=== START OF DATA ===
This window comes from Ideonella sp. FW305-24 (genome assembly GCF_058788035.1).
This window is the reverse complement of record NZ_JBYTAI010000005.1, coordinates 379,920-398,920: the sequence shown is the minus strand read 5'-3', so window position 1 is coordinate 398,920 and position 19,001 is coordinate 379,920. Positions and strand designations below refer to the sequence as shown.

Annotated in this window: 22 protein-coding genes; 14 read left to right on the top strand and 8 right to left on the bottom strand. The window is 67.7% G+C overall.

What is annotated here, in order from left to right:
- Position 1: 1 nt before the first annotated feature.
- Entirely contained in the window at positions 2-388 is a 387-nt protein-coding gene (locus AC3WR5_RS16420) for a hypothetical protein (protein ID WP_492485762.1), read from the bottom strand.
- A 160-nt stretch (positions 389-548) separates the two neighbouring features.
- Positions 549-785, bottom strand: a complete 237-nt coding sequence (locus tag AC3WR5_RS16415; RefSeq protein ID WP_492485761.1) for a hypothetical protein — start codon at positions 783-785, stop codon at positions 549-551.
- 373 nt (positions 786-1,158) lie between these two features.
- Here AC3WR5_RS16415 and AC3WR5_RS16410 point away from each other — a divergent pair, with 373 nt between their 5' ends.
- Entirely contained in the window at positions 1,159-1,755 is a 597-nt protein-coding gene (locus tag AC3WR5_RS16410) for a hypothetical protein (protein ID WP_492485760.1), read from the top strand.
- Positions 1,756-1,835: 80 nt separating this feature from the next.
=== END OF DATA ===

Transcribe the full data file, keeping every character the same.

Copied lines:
This window comes from Ideonella sp. FW305-24 (genome assembly GCF_058788035.1).
This window is the reverse complement of record NZ_JBYTAI010000005.1, coordinates 379,920-398,920: the sequence shown is the minus strand read 5'-3', so window position 1 is coordinate 398,920 and position 19,001 is coordinate 379,920. Positions and strand designations below refer to the sequence as shown.

Annotated in this window: 22 protein-coding genes; 14 read left to right on the top strand and 8 right to left on the bottom strand. The window is 67.7% G+C overall.

What is annotated here, in order from left to right:
- Position 1: 1 nt before the first annotated feature.
- Entirely contained in the window at positions 2-388 is a 387-nt protein-coding gene (locus AC3WR5_RS16420) for a hypothetical protein (protein ID WP_492485762.1), read from the bottom strand.
- A 160-nt stretch (positions 389-548) separates the two neighbouring features.
- Positions 549-785, bottom strand: a complete 237-nt coding sequence (locus tag AC3WR5_RS16415; RefSeq protein ID WP_492485761.1) for a hypothetical protein — start codon at positions 783-785, stop codon at positions 549-551.
- 373 nt (positions 786-1,158) lie between these two features.
- Here AC3WR5_RS16415 and AC3WR5_RS16410 point away from each other — a divergent pair, with 373 nt between their 5' ends.
- Entirely contained in the window at positions 1,159-1,755 is a 597-nt protein-coding gene (locus tag AC3WR5_RS16410) for a hypothetical protein (protein ID WP_492485760.1), read from the top strand.
- Positions 1,756-1,835: 80 nt separating this feature from the next.